There are Catholics who are convinced with absolute certainty that everyone else is wrong and they’re right. I’ve met them rarely in the flesh and often in com boxes. They scream at one another across a great divide – positive that they’ve discovered heresy. There are those who are sure that the Church has been hijacked by traditionalists, and that the great reforms in the Spirit of Vatican II are being watered down and scaled back. Only those fighting for social justice – by which they mean women priests, gay marriage, and intercommunion with other denominations (and even other religions) – are truly Catholic. Yelling right back are those that consider Pius X as the last great Pope, and those involved in Vatican II as fools at best and apostates at worst. In their view, only those who attend the Latin Mass and receive the Eucharist on the tongue while kneeling are truly Catholic.
Mark Shea has written a post in response to one of the latter. I think his diagnosis is pretty good, though the worst case of spiritual bullying I’ve ever seen in real parish life came from a little clique at the other end of the liturgical spectrum.
The point Shea draws out can certainly apply to anyone who decides their view entitles them to regard anyone else as a heretic:
Now the irony of all this is that it means, as far as I am concerned, my sectarian Catholic reader is one more eccentric member of this big bag of cats called the Catholic Church that the Holy Spirit has been slowly and painfully creating for 2,000 years. His pretense that he can escape communion with a slob like me by hiving off to his Puritan sect within the Church and blotting the rest of the unwashed herd of sheep from his mind except when he wishes to vilify them does not actually sever the link of communion between us. He remains my brother Catholic whether he likes it or not.
So, by the way, does every Catholic I have ever argued with about torture, or consequentialism, or abortion, or anything else under the sun. Unless a bishop excommunicates a member of the Church, my default position is to assume they are Catholic, and I will defend them against combox bishop wannabes with dimestore bulls of excommunication to my last breath, even if I strenuously disagree with some idea they hold or some sin I believe they are committing. My reason is simple: They may or may not be bad Catholics, theologically, philosophically, morally, or intellectually. But it is certain, at any rate, that I am a bad Catholic, so I have no intention of reading anybody out of the Church, though I’m quite willing to argue with them when I think they are wrong about something…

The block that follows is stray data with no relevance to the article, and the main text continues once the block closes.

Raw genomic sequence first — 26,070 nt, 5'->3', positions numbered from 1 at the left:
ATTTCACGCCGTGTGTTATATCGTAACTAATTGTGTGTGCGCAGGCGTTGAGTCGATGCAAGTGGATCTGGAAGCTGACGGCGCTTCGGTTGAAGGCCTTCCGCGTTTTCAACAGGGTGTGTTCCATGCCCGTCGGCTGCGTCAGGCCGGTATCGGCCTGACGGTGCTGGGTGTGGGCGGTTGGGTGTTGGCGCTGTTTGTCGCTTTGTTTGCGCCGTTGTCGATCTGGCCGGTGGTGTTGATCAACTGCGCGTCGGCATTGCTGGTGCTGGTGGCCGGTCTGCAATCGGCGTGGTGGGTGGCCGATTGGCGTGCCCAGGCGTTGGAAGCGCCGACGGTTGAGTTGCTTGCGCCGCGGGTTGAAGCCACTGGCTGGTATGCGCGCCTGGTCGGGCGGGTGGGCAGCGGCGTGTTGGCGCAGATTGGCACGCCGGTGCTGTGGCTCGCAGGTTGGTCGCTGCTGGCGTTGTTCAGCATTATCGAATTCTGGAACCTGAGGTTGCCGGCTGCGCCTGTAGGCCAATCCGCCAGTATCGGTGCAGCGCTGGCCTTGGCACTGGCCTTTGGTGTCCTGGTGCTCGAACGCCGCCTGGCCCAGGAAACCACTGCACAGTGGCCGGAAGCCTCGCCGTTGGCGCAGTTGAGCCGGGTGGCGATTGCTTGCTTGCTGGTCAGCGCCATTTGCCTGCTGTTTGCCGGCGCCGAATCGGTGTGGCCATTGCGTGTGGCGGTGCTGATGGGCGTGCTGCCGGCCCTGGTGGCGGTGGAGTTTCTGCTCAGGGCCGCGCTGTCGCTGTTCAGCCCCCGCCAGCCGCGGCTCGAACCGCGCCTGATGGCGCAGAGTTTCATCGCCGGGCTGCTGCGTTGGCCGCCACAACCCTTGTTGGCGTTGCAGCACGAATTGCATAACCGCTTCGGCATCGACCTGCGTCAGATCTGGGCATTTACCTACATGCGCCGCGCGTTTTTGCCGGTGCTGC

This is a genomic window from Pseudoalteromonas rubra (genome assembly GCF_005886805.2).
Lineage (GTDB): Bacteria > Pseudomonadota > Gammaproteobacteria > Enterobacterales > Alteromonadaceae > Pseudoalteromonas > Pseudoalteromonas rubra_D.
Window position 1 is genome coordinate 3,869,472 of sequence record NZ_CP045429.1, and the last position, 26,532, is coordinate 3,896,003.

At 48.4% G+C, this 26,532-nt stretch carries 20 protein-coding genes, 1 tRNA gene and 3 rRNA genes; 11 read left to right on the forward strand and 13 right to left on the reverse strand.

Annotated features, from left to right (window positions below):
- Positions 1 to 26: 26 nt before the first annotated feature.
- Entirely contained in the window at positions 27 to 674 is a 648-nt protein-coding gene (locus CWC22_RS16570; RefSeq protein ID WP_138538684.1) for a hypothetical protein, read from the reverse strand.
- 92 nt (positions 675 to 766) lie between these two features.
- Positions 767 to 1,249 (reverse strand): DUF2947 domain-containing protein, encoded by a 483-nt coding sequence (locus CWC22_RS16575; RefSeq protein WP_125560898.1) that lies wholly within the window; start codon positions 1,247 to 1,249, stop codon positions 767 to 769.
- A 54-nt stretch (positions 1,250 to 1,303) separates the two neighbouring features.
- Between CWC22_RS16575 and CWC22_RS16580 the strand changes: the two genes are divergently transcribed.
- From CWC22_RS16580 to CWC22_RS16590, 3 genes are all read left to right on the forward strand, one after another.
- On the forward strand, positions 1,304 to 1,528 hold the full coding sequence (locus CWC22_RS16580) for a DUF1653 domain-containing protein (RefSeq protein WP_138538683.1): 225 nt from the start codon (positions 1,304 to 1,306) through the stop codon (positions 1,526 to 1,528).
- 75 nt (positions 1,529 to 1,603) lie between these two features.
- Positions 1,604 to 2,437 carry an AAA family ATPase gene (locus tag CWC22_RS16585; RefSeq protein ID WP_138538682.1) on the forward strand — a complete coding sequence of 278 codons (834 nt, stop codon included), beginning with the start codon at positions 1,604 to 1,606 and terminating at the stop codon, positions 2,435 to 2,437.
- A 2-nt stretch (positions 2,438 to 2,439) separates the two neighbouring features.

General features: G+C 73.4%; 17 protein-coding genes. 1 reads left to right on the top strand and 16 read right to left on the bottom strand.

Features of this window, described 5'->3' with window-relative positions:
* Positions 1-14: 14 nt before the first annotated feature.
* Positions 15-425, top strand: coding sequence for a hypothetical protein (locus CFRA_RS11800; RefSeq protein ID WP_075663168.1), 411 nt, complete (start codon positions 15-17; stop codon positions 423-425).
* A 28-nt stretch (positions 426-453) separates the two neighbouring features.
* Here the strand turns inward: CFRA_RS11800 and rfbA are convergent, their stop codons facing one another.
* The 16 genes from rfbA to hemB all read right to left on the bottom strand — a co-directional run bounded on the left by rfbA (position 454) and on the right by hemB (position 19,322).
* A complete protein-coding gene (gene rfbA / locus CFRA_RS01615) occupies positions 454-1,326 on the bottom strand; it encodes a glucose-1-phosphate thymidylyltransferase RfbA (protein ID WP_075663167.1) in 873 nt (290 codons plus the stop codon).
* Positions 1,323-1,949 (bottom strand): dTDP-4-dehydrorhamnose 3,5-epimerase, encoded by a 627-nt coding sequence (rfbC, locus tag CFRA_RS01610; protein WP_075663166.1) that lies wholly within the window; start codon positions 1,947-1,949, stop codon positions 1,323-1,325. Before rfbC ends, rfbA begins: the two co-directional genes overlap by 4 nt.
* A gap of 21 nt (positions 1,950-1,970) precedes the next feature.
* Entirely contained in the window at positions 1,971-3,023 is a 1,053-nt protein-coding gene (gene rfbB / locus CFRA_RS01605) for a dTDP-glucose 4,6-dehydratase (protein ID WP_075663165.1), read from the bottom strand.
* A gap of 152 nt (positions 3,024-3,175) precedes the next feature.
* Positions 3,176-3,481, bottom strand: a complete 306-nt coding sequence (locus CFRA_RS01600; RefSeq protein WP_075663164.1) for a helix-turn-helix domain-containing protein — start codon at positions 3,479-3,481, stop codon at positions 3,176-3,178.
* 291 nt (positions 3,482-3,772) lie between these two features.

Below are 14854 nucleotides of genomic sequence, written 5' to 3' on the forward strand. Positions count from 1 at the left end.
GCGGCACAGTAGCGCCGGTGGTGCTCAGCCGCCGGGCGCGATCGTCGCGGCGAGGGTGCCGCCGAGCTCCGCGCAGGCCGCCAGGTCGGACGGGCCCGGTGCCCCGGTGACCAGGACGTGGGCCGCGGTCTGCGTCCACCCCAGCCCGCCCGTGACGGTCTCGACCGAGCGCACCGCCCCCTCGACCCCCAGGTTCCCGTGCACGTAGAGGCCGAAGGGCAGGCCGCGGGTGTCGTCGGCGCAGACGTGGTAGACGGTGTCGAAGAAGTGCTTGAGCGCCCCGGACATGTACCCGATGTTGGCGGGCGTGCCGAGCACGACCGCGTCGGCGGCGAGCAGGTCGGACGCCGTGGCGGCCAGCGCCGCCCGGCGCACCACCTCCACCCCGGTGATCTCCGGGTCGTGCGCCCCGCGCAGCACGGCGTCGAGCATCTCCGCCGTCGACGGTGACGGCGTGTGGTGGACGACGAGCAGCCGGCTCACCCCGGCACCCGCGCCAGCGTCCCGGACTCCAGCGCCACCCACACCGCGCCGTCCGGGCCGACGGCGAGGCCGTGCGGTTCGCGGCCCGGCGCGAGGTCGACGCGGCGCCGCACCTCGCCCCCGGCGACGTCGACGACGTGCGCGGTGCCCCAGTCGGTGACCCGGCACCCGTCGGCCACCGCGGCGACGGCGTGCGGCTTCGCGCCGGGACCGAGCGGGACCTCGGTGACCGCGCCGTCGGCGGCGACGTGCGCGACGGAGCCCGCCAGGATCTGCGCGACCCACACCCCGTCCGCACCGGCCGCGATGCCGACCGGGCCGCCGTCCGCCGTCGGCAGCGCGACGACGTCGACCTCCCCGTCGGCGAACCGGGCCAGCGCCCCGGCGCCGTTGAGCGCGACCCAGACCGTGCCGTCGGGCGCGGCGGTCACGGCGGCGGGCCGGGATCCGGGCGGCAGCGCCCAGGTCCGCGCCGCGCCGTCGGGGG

Indeed, my habit is to extend this principle very far. So I have no problem acknowledging that non-Catholic Christians are in some real (albeit imperfect) union with the Church and will even accept as Christian (in some sense) anybody who names the Name. This includes Mormons, Jehovah’s Witnesses, and other people who are very far out at the end of the bell curve theologically. Doesn’t mean I have to think they are good Christians either theologically, morally, or intellectually. All it means is that when some confused human being comes staggering down the road of life and is trying to get to Jesus crying, “Son of David, have mercy on me, a sinner,” I’m not going to be the one to say, “Get lost!” After all, Jesus didn’t tell me to get lost — and I really was lost and more ignorant of Jesus than a Mormon or a Jehovah’s Witness. Who am I, then, to grab one of these by the lapels and shout, “Pay me the orthodoxy you owe me”? Best to do like Priscilla and Aquila did with the half-baked Apollos and “expound to him the way of God more accurately” (Acts 18:26).
Bottom line: “Everybody is a material heretic,” said a priest I once knew. That is, nobody fully lives or believes the gospel. We’re all a bunch of slobs and losers and incorrigibly average people, including the people who don’t want to be associated with slobs, losers, and average people. And I’m the biggest slob, loser, and average sinner of them all, yet God still loves even me and lets me come to Mass and receive the astounding gift of the Body, Blood, Soul, and Divinity of Jesus. Why should I tell any other Catholic they aren’t welcome? That’s the bishop’s job, not mine. It’s weeds and wheat till the Last Day.